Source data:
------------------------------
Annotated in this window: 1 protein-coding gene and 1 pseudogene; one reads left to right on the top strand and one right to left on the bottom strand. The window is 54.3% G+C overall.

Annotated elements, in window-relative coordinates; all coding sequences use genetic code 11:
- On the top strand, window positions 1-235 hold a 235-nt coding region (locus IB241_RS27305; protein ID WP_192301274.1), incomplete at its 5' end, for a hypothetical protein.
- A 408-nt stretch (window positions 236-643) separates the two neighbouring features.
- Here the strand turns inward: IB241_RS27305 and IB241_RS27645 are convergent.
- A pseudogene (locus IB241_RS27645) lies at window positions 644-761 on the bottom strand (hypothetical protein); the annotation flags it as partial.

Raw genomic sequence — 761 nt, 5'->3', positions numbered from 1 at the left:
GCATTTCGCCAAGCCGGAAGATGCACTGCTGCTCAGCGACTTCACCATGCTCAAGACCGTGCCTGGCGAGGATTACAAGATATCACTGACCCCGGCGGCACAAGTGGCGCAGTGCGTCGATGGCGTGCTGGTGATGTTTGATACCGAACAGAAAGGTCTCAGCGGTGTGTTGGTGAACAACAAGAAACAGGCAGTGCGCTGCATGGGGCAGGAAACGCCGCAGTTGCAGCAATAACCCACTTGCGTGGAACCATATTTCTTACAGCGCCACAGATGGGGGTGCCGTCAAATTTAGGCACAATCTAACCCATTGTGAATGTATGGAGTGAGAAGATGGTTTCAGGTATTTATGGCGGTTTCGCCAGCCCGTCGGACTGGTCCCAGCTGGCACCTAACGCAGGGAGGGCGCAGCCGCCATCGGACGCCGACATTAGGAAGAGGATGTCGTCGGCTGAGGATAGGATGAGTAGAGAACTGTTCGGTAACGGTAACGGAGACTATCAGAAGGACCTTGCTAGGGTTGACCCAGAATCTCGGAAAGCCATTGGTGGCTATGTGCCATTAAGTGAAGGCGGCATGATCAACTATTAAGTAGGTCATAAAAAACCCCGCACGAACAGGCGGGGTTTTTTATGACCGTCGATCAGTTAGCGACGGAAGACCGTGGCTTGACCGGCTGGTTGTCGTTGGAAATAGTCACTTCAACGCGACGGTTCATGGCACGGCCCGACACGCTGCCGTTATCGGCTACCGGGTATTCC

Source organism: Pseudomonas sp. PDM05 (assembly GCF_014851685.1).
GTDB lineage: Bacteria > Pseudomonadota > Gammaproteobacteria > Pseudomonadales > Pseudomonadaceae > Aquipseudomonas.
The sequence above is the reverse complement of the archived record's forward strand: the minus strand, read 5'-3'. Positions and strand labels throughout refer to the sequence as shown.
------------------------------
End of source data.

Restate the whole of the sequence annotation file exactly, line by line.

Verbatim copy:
Annotated in this window: 1 protein-coding gene and 1 pseudogene; one reads left to right on the top strand and one right to left on the bottom strand. The window is 54.3% G+C overall.

Annotated elements, in window-relative coordinates; all coding sequences use genetic code 11:
- On the top strand, window positions 1-235 hold a 235-nt coding region (locus IB241_RS27305; protein ID WP_192301274.1), incomplete at its 5' end, for a hypothetical protein.
- A 408-nt stretch (window positions 236-643) separates the two neighbouring features.
- Here the strand turns inward: IB241_RS27305 and IB241_RS27645 are convergent.
- A pseudogene (locus IB241_RS27645) lies at window positions 644-761 on the bottom strand (hypothetical protein); the annotation flags it as partial.

Raw genomic sequence — 761 nt, 5'->3', positions numbered from 1 at the left:
GCATTTCGCCAAGCCGGAAGATGCACTGCTGCTCAGCGACTTCACCATGCTCAAGACCGTGCCTGGCGAGGATTACAAGATATCACTGACCCCGGCGGCACAAGTGGCGCAGTGCGTCGATGGCGTGCTGGTGATGTTTGATACCGAACAGAAAGGTCTCAGCGGTGTGTTGGTGAACAACAAGAAACAGGCAGTGCGCTGCATGGGGCAGGAAACGCCGCAGTTGCAGCAATAACCCACTTGCGTGGAACCATATTTCTTACAGCGCCACAGATGGGGGTGCCGTCAAATTTAGGCACAATCTAACCCATTGTGAATGTATGGAGTGAGAAGATGGTTTCAGGTATTTATGGCGGTTTCGCCAGCCCGTCGGACTGGTCCCAGCTGGCACCTAACGCAGGGAGGGCGCAGCCGCCATCGGACGCCGACATTAGGAAGAGGATGTCGTCGGCTGAGGATAGGATGAGTAGAGAACTGTTCGGTAACGGTAACGGAGACTATCAGAAGGACCTTGCTAGGGTTGACCCAGAATCTCGGAAAGCCATTGGTGGCTATGTGCCATTAAGTGAAGGCGGCATGATCAACTATTAAGTAGGTCATAAAAAACCCCGCACGAACAGGCGGGGTTTTTTATGACCGTCGATCAGTTAGCGACGGAAGACCGTGGCTTGACCGGCTGGTTGTCGTTGGAAATAGTCACTTCAACGCGACGGTTCATGGCACGGCCCGACACGCTGCCGTTATCGGCTACCGGGTATTCC

Source organism: Pseudomonas sp. PDM05 (assembly GCF_014851685.1).
GTDB lineage: Bacteria > Pseudomonadota > Gammaproteobacteria > Pseudomonadales > Pseudomonadaceae > Aquipseudomonas.
The sequence above is the reverse complement of the archived record's forward strand: the minus strand, read 5'-3'. Positions and strand labels throughout refer to the sequence as shown.